Proton pump inhibitors, available by prescription and over-the-counter (OTC) are approved to treat conditions such as gastroesophageal reflux disease (GERD), stomach and small intestine ulcers, and inflammation of the esophagus. Prescription versions of the drugs include Nexium, Dexilant, Prilosec, Zegerid, Prevacid, Protonix, and Aciphex. OTC brands include Prilosec OTC, Zegerid OTC and Prevacid 24HR.

Since their introduction in the 90s, proton pumps have ranked among the top selling drugs, with doctors writing 119 million prescriptions for them in 2009 alone. About half of women experience acid reflux during pregnancy, and physicians are increasingly prescribing proton pump inhibitors to treat them. Yet the safety of the drugs in pregnancy has never been clearly established.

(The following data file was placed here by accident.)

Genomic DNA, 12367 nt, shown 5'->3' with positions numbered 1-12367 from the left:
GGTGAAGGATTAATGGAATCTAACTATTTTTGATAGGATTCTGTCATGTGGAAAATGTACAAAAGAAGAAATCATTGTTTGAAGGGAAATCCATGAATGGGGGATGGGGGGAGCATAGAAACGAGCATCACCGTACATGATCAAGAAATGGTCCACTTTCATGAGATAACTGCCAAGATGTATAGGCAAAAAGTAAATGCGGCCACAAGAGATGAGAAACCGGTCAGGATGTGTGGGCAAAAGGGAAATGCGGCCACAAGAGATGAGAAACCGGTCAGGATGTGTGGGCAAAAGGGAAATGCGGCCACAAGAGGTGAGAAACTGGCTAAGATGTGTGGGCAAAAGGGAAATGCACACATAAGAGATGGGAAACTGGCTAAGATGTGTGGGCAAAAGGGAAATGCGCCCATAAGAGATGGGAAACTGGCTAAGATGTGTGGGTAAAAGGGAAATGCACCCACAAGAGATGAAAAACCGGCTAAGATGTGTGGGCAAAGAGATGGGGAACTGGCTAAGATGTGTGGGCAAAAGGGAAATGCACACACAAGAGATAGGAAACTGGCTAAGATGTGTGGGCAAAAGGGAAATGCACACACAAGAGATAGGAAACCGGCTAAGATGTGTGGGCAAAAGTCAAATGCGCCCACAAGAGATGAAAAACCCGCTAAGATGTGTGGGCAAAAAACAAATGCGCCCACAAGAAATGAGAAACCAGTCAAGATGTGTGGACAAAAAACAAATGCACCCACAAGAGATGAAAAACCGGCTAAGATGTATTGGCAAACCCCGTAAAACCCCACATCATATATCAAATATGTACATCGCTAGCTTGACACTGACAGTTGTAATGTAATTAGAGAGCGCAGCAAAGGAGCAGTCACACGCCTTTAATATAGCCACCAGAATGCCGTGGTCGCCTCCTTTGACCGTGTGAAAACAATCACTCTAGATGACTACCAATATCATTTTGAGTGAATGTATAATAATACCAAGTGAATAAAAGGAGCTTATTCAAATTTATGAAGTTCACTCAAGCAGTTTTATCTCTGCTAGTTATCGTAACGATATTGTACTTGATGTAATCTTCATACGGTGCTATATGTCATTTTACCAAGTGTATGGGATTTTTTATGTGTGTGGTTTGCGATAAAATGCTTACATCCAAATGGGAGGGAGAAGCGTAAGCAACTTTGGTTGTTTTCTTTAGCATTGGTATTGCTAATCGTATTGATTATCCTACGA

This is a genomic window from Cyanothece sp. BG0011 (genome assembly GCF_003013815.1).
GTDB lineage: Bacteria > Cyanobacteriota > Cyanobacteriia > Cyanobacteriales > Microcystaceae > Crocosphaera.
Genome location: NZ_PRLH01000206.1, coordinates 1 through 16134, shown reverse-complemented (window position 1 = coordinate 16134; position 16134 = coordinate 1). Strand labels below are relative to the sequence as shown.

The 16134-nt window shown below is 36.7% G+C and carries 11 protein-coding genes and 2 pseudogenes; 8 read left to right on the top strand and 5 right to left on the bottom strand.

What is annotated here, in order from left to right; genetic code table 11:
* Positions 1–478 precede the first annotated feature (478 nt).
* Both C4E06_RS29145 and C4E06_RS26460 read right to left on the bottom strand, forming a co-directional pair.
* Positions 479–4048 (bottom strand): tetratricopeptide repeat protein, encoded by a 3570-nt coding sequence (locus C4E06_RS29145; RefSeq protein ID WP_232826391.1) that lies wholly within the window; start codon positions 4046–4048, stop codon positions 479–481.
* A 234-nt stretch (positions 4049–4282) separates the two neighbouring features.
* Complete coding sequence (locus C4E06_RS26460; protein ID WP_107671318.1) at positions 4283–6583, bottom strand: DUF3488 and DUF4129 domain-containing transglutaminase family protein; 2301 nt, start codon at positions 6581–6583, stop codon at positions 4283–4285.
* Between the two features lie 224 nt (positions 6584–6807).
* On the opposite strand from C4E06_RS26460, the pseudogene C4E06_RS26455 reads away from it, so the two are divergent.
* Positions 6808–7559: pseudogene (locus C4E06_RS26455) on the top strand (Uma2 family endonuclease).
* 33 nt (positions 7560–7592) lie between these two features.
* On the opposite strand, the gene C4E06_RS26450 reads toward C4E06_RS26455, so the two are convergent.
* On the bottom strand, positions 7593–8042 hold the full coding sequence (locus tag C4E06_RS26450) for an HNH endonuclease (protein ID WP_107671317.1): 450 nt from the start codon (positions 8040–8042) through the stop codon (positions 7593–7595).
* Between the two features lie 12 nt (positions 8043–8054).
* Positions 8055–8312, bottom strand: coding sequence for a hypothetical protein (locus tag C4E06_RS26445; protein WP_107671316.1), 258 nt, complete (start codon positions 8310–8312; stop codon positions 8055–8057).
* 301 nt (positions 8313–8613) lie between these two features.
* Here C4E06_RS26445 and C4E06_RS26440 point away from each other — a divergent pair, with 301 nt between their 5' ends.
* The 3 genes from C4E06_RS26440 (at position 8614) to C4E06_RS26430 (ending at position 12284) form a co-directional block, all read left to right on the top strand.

In August 2010, researchers at the University of Pennsylvania published a study which found that use of these drugs during early pregnancy was associated with a doubling in the risk of newborn cardiac birth defects such as septal defects. The University of Pennsylvania's retrospective study looked at births among 200,000 women. The researchers identified 2,445 cases of cardiac malformations in newborns and compared them with 19,530 matched controls. The researchers found 130 instances of a proton pump inhibitor being prescribed within the first trimester in the women who gave birth to infants with cardiac birth defects.